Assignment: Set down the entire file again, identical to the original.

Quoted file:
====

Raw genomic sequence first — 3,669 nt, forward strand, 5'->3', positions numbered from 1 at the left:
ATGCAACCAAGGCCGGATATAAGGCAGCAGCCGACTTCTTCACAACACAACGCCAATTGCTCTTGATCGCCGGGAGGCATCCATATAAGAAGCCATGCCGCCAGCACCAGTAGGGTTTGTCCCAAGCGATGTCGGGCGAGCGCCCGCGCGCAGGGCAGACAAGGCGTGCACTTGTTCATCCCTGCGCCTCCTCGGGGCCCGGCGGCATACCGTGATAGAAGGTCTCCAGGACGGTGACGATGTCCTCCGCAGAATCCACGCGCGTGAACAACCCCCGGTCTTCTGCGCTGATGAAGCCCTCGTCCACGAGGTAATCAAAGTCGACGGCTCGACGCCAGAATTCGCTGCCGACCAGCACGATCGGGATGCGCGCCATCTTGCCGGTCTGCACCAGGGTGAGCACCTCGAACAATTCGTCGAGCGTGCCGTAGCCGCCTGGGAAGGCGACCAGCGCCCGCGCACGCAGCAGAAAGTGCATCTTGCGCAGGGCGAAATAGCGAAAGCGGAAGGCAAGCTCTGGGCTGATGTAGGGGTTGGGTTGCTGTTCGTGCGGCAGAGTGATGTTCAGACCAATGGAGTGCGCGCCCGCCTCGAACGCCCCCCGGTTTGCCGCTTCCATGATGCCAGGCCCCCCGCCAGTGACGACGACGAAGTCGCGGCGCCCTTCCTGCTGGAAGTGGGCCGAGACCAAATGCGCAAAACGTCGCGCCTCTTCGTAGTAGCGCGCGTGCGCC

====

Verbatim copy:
Raw genomic sequence first — 3,669 nt, forward strand, 5'->3', positions numbered from 1 at the left:
ATGCAACCAAGGCCGGATATAAGGCAGCAGCCGACTTCTTCACAACACAACGCCAATTGCTCTTGATCGCCGGGAGGCATCCATATAAGAAGCCATGCCGCCAGCACCAGTAGGGTTTGTCCCAAGCGATGTCGGGCGAGCGCCCGCGCGCAGGGCAGACAAGGCGTGCACTTGTTCATCCCTGCGCCTCCTCGGGGCCCGGCGGCATACCGTGATAGAAGGTCTCCAGGACGGTGACGATGTCCTCCGCAGAATCCACGCGCGTGAACAACCCCCGGTCTTCTGCGCTGATGAAGCCCTCGTCCACGAGGTAATCAAAGTCGACGGCTCGACGCCAGAATTCGCTGCCGACCAGCACGATCGGGATGCGCGCCATCTTGCCGGTCTGCACCAGGGTGAGCACCTCGAACAATTCGTCGAGCGTGCCGTAGCCGCCTGGGAAGGCGACCAGCGCCCGCGCACGCAGCAGAAAGTGCATCTTGCGCAGGGCGAAATAGCGAAAGCGGAAGGCAAGCTCTGGGCTGATGTAGGGGTTGGGTTGCTGTTCGTGCGGCAGAGTGATGTTCAGACCAATGGAGTGCGCGCCCGCCTCGAACGCCCCCCGGTTTGCCGCTTCCATGATGCCAGGCCCCCCGCCAGTGACGACGACGAAGTCGCGGCGCCCTTCCTGCTGGAAGTGGGCCGAGACCAAATGCGCAAAACGTCGCGCCTCTTCGTAGTAGCGCGCGTGCGCC